According to the United Nations High Commissioner for Refugees (UNHCR), nearly 6 million people have fled Ukraine since the start of the war. Most of them were accepted by Poland and Romania (3.2 million and 889,000 respectively). Some 772,000 have left (or been forced to do so) to Russia and 577,000 to Hungary.
And although individual governments are using friendly rhetoric and providing humanitarian aid to Ukrainians, there are protests against refugees in some countries. Nevertheless, positive attitudes still prevail in most countries.
"It is a common phenomenon that unconditional solidarity with war refugees weakens over time in neighboring host countries. Socio-economic tensions can trigger spontaneous social reactions, including violent ones," Zsolt Zádori, spokesman for the Hungarian Helsinki Committee (HHC), said.
The benefits that refugees receive are becoming a point of contention in host countries. The narrative that governments care more about refugees than about their own citizens is present in all of these countries and is exacerbated by the messages of far-right parties. In Bulgaria, the pro-Russian Varazhdane Party spreads fake news about Ukrainian refugees, claiming that many Bulgarians live in poverty and instead of taking care of them, the state and the EU focuses all attention on Ukrainians.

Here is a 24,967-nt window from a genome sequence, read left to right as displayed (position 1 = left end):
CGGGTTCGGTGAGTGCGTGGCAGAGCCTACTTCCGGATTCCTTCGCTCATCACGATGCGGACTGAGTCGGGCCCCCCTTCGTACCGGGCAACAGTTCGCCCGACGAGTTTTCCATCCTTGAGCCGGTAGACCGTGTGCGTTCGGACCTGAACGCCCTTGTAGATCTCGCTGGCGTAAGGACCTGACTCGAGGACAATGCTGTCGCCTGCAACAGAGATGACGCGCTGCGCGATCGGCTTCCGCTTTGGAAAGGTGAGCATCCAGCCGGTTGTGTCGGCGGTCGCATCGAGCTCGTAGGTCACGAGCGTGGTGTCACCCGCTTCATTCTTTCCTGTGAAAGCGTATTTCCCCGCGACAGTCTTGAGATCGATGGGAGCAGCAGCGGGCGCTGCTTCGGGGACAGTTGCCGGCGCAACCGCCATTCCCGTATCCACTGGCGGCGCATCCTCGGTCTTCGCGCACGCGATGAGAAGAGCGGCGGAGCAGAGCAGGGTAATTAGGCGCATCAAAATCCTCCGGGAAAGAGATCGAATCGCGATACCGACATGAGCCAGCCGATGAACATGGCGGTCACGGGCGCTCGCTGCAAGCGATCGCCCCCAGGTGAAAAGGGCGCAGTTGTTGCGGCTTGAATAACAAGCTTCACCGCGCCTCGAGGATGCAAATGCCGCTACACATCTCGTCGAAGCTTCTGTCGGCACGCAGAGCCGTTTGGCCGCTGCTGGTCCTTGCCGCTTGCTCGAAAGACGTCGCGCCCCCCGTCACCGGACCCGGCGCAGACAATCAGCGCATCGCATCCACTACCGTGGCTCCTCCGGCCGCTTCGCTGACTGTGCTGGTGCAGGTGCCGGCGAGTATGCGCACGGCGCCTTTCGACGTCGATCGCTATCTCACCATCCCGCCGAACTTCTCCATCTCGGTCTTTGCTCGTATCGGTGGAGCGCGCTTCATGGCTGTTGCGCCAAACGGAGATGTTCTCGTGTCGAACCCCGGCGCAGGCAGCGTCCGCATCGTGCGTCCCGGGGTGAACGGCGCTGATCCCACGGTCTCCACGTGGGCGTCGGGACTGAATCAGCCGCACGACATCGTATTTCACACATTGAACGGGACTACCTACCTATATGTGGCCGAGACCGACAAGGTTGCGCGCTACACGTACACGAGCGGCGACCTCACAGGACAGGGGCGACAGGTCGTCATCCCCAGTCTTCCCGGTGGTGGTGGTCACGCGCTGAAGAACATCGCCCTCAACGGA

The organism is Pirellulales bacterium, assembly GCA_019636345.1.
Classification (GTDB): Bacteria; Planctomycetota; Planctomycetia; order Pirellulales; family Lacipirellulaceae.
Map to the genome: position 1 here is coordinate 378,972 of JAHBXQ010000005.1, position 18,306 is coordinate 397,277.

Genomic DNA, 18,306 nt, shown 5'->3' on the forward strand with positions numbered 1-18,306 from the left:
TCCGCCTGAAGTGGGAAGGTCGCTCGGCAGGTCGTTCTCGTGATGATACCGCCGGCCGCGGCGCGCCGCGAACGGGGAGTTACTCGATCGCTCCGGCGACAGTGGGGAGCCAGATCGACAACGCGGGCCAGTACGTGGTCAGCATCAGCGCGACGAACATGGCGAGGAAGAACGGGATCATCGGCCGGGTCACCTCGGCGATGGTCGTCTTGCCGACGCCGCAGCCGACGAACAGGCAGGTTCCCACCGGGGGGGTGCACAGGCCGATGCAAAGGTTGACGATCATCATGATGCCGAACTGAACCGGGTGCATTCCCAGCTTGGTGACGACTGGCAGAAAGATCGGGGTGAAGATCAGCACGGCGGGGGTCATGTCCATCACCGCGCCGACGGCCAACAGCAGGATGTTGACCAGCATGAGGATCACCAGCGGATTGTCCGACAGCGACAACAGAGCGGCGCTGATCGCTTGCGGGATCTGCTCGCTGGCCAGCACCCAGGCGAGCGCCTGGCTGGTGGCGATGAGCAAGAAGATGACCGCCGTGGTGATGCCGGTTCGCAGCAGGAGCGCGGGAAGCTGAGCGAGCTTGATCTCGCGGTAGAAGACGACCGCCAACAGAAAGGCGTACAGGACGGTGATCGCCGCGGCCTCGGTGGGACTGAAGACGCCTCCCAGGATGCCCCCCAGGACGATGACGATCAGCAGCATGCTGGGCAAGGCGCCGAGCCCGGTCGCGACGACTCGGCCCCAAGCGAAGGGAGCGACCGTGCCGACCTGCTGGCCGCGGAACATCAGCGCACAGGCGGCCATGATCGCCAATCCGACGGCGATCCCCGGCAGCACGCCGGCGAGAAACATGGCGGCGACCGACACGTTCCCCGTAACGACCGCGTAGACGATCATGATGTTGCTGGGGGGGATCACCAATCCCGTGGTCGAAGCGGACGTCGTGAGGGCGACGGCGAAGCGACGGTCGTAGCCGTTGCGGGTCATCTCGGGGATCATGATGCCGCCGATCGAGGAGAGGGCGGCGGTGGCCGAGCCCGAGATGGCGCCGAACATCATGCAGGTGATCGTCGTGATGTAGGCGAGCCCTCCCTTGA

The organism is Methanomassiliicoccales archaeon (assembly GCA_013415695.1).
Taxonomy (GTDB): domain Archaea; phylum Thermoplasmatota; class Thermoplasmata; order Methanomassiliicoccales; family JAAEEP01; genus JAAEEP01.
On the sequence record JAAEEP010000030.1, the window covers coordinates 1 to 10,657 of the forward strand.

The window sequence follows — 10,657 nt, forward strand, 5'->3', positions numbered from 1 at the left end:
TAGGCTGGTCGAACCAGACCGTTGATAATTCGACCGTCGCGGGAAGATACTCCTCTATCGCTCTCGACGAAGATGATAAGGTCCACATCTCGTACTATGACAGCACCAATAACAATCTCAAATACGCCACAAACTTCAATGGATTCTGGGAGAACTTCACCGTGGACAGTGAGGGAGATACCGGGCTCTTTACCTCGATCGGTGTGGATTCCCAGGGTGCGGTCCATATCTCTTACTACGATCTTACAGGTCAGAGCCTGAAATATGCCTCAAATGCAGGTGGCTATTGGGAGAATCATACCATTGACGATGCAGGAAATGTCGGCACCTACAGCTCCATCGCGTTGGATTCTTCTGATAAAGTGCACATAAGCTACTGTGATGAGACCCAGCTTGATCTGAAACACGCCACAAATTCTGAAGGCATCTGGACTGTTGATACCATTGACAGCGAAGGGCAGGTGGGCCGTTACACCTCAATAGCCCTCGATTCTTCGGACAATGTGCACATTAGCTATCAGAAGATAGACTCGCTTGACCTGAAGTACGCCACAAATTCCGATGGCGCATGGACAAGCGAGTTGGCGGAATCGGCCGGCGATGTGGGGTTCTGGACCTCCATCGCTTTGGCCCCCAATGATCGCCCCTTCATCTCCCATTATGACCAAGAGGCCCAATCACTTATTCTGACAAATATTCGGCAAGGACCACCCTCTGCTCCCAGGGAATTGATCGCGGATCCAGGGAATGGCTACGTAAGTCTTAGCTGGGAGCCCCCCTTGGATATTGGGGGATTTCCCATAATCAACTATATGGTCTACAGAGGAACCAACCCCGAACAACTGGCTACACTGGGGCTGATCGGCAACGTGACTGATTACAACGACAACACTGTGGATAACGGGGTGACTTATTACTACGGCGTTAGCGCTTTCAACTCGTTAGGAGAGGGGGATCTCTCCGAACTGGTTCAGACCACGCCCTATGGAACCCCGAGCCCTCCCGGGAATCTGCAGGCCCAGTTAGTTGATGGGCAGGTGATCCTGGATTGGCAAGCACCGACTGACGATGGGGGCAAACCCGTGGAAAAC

The Czech far-right Freedom and Direct Democracy Party has also criticized the government for providing aid to refugees. In Poland, the anti-Ukrainian message is also present. The Confederation claims that refugees enjoy too many privileges. Despite this, more than 90 percent of Poles still believe that refugees should be helped.